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Nouns are naming words. We use them to give names to people, objects, thoughts, feelings, substances, etc.


María, mesa, alegría, oro. etc. (María, table, happiness, gold, etc)

In Spanish nouns distinguish between masculine and feminine. Generally if a noun ends in "-o" it is masculine and if it ends in "-a" is feminine, although there are many exceptions to this rule.


Éste es mi niño. (This is my child)

In this example the noun "niño" names a boy.

Ésta es mi niña. (This is my child)

In this example the noun "niña" names a girl.

Tienes que beber más agua. (You have to drink more water)

In this example although the noun "agua" ends in "-a" is not feminine but masculine.

Spanish nouns also distinguish between singular and plural.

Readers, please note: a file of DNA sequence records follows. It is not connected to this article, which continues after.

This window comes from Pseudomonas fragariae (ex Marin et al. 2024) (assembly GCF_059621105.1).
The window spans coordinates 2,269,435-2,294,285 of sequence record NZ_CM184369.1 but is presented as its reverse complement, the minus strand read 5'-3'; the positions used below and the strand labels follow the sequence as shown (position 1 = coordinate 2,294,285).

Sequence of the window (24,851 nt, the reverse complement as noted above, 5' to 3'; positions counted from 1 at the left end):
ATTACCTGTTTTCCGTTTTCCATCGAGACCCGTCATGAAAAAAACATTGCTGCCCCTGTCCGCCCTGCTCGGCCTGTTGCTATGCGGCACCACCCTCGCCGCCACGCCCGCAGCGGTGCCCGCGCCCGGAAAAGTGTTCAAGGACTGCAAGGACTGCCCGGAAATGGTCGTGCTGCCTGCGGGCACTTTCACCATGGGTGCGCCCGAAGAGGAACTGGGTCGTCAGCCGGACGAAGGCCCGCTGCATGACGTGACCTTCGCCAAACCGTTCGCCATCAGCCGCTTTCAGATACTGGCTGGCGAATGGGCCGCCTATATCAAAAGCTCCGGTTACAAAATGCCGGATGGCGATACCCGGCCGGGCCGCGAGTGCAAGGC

We are going to explain some rules that will help you to form the plural forms of the nouns. The general rule is to add "-s" to the noun in singular.


Una mesa. Tres mesas. (one table. Three tables)

If the singular noun ends in "-z" we do its plural en "-ces"


Tengo un pez. Tengo tres peces. (I have a fish. I have three fish)

When the singular noun ends in "-s" and it is formed by only one syllable, we add "-es" to form the plural. This rule also applies to nouns of more than one syllable ending in "-s" and with the accent in the last syllable.


No tengo compás. (I do not have a compass)

Yo tengo dos compases. (I have two compasses)

Nouns ending in "-i" with "tilde" or in "-y" do their plural by adding "-es"


el rey - los reyes. (the king - the kings)

Un Israelí - dos Israelíes. (An Israeli - two Israelis)

We can divide Spanish nouns into two big groups: countable nouns and uncountable nouns. The diagram below will provide a high level overview of the Spanish noun structure.


Spanish Nouns

Countable Nouns

Common Nouns
Concrete Nouns
Compound Nouns
Abstract Nouns

Uncountable Nouns

Proper Nouns
Common Nouns
Compound Nouns
Abstract Nouns